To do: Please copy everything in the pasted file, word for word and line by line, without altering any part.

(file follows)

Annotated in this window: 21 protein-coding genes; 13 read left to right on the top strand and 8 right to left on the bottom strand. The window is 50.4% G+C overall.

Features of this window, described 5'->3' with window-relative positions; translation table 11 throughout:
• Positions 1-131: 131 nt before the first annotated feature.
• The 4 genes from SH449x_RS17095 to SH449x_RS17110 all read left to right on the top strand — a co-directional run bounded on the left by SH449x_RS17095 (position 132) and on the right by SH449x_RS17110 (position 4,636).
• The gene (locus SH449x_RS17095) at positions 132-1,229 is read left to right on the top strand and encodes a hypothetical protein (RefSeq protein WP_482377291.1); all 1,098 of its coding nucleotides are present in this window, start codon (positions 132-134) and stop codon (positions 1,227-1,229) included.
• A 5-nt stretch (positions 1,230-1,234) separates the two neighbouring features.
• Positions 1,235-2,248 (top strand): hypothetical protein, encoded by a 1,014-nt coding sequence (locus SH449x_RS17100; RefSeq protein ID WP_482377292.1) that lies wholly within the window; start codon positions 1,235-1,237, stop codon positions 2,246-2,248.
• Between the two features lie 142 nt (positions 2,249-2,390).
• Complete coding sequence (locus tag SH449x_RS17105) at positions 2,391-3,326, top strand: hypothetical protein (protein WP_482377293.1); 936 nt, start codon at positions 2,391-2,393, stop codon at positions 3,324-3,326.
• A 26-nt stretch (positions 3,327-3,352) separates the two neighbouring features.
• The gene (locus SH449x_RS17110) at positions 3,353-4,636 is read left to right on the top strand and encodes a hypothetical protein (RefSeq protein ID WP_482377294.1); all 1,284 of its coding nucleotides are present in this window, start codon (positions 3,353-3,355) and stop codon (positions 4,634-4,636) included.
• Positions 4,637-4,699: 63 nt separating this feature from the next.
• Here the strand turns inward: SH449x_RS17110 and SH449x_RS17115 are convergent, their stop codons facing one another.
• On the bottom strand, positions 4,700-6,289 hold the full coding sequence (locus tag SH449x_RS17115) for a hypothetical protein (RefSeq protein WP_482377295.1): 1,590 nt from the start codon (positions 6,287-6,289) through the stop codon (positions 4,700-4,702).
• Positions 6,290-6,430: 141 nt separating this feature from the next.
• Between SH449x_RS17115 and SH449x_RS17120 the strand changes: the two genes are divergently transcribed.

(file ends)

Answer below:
Annotated in this window: 21 protein-coding genes; 13 read left to right on the top strand and 8 right to left on the bottom strand. The window is 50.4% G+C overall.

Features of this window, described 5'->3' with window-relative positions; translation table 11 throughout:
• Positions 1-131: 131 nt before the first annotated feature.
• The 4 genes from SH449x_RS17095 to SH449x_RS17110 all read left to right on the top strand — a co-directional run bounded on the left by SH449x_RS17095 (position 132) and on the right by SH449x_RS17110 (position 4,636).
• The gene (locus SH449x_RS17095) at positions 132-1,229 is read left to right on the top strand and encodes a hypothetical protein (RefSeq protein WP_482377291.1); all 1,098 of its coding nucleotides are present in this window, start codon (positions 132-134) and stop codon (positions 1,227-1,229) included.
• A 5-nt stretch (positions 1,230-1,234) separates the two neighbouring features.
• Positions 1,235-2,248 (top strand): hypothetical protein, encoded by a 1,014-nt coding sequence (locus SH449x_RS17100; RefSeq protein ID WP_482377292.1) that lies wholly within the window; start codon positions 1,235-1,237, stop codon positions 2,246-2,248.
• Between the two features lie 142 nt (positions 2,249-2,390).
• Complete coding sequence (locus tag SH449x_RS17105) at positions 2,391-3,326, top strand: hypothetical protein (protein WP_482377293.1); 936 nt, start codon at positions 2,391-2,393, stop codon at positions 3,324-3,326.
• A 26-nt stretch (positions 3,327-3,352) separates the two neighbouring features.
• The gene (locus SH449x_RS17110) at positions 3,353-4,636 is read left to right on the top strand and encodes a hypothetical protein (RefSeq protein ID WP_482377294.1); all 1,284 of its coding nucleotides are present in this window, start codon (positions 3,353-3,355) and stop codon (positions 4,634-4,636) included.
• Positions 4,637-4,699: 63 nt separating this feature from the next.
• Here the strand turns inward: SH449x_RS17110 and SH449x_RS17115 are convergent, their stop codons facing one another.
• On the bottom strand, positions 4,700-6,289 hold the full coding sequence (locus tag SH449x_RS17115) for a hypothetical protein (RefSeq protein WP_482377295.1): 1,590 nt from the start codon (positions 6,287-6,289) through the stop codon (positions 4,700-4,702).
• Positions 6,290-6,430: 141 nt separating this feature from the next.
• Between SH449x_RS17115 and SH449x_RS17120 the strand changes: the two genes are divergently transcribed.